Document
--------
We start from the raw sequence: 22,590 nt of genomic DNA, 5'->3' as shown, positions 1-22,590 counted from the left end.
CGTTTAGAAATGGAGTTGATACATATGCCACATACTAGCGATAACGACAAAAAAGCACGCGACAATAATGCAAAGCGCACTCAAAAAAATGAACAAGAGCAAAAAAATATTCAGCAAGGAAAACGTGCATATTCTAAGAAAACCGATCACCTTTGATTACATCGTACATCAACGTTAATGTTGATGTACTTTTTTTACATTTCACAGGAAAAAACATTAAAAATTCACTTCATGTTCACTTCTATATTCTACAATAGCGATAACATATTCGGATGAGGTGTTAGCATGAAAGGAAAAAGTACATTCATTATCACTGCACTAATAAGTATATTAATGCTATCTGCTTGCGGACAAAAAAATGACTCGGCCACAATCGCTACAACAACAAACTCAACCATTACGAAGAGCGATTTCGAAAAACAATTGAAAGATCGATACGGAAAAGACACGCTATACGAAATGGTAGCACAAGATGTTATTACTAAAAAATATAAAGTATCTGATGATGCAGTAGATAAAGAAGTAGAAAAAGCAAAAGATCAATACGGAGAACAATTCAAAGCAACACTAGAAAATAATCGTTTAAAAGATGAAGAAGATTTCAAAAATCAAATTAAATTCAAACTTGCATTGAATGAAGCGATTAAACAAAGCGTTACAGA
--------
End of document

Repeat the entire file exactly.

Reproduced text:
We start from the raw sequence: 22,590 nt of genomic DNA, 5'->3' as shown, positions 1-22,590 counted from the left end.
CGTTTAGAAATGGAGTTGATACATATGCCACATACTAGCGATAACGACAAAAAAGCACGCGACAATAATGCAAAGCGCACTCAAAAAAATGAACAAGAGCAAAAAAATATTCAGCAAGGAAAACGTGCATATTCTAAGAAAACCGATCACCTTTGATTACATCGTACATCAACGTTAATGTTGATGTACTTTTTTTACATTTCACAGGAAAAAACATTAAAAATTCACTTCATGTTCACTTCTATATTCTACAATAGCGATAACATATTCGGATGAGGTGTTAGCATGAAAGGAAAAAGTACATTCATTATCACTGCACTAATAAGTATATTAATGCTATCTGCTTGCGGACAAAAAAATGACTCGGCCACAATCGCTACAACAACAAACTCAACCATTACGAAGAGCGATTTCGAAAAACAATTGAAAGATCGATACGGAAAAGACACGCTATACGAAATGGTAGCACAAGATGTTATTACTAAAAAATATAAAGTATCTGATGATGCAGTAGATAAAGAAGTAGAAAAAGCAAAAGATCAATACGGAGAACAATTCAAAGCAACACTAGAAAATAATCGTTTAAAAGATGAAGAAGATTTCAAAAATCAAATTAAATTCAAACTTGCATTGAATGAAGCGATTAAACAAAGCGTTACAGA